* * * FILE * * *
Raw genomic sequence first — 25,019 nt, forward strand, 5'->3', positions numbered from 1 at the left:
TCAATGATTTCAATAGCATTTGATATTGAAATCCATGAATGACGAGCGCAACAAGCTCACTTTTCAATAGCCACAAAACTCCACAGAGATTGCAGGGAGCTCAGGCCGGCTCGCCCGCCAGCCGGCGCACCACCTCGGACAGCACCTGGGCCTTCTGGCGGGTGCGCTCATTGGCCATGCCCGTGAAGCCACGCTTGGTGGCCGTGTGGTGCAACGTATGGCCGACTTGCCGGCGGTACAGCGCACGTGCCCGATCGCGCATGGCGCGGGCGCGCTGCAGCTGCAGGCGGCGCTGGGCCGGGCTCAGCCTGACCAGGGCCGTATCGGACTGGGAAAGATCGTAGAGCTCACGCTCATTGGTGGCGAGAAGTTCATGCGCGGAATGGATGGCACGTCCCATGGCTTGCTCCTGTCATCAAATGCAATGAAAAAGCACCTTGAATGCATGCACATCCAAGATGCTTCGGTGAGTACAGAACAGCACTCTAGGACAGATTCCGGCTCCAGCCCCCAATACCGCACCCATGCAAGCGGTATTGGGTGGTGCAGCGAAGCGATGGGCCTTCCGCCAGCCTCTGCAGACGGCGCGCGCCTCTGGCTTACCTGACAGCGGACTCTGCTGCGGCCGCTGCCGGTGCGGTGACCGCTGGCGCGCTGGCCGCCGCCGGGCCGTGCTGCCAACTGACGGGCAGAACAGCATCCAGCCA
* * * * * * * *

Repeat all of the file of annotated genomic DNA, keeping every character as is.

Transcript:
Raw genomic sequence first — 25,019 nt, forward strand, 5'->3', positions numbered from 1 at the left:
TCAATGATTTCAATAGCATTTGATATTGAAATCCATGAATGACGAGCGCAACAAGCTCACTTTTCAATAGCCACAAAACTCCACAGAGATTGCAGGGAGCTCAGGCCGGCTCGCCCGCCAGCCGGCGCACCACCTCGGACAGCACCTGGGCCTTCTGGCGGGTGCGCTCATTGGCCATGCCCGTGAAGCCACGCTTGGTGGCCGTGTGGTGCAACGTATGGCCGACTTGCCGGCGGTACAGCGCACGTGCCCGATCGCGCATGGCGCGGGCGCGCTGCAGCTGCAGGCGGCGCTGGGCCGGGCTCAGCCTGACCAGGGCCGTATCGGACTGGGAAAGATCGTAGAGCTCACGCTCATTGGTGGCGAGAAGTTCATGCGCGGAATGGATGGCACGTCCCATGGCTTGCTCCTGTCATCAAATGCAATGAAAAAGCACCTTGAATGCATGCACATCCAAGATGCTTCGGTGAGTACAGAACAGCACTCTAGGACAGATTCCGGCTCCAGCCCCCAATACCGCACCCATGCAAGCGGTATTGGGTGGTGCAGCGAAGCGATGGGCCTTCCGCCAGCCTCTGCAGACGGCGCGCGCCTCTGGCTTACCTGACAGCGGACTCTGCTGCGGCCGCTGCCGGTGCGGTGACCGCTGGCGCGCTGGCCGCCGCCGGGCCGTGCTGCCAACTGACGGGCAGAACAGCATCCAGCCA